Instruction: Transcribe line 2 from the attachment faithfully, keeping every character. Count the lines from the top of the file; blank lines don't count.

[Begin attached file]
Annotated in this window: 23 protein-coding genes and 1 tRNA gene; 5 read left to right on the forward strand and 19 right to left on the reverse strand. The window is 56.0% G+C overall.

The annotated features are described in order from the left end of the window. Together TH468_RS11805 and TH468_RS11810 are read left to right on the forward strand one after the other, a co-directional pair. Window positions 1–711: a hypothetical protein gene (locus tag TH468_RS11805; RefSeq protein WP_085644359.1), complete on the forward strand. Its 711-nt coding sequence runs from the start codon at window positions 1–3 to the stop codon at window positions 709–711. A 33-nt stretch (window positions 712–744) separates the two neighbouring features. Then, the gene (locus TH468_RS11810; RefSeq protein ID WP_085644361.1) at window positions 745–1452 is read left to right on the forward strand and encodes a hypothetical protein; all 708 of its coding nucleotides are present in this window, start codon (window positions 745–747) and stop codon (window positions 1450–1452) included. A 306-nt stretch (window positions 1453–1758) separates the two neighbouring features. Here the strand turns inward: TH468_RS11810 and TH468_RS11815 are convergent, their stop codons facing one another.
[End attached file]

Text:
The annotated features are described in order from the left end of the window. Together TH468_RS11805 and TH468_RS11810 are read left to right on the forward strand one after the other, a co-directional pair. Window positions 1–711: a hypothetical protein gene (locus tag TH468_RS11805; RefSeq protein WP_085644359.1), complete on the forward strand. Its 711-nt coding sequence runs from the start codon at window positions 1–3 to the stop codon at window positions 709–711. A 33-nt stretch (window positions 712–744) separates the two neighbouring features. Then, the gene (locus TH468_RS11810; RefSeq protein ID WP_085644361.1) at window positions 745–1452 is read left to right on the forward strand and encodes a hypothetical protein; all 708 of its coding nucleotides are present in this window, start codon (window positions 745–747) and stop codon (window positions 1450–1452) included. A 306-nt stretch (window positions 1453–1758) separates the two neighbouring features. Here the strand turns inward: TH468_RS11810 and TH468_RS11815 are convergent, their stop codons facing one another.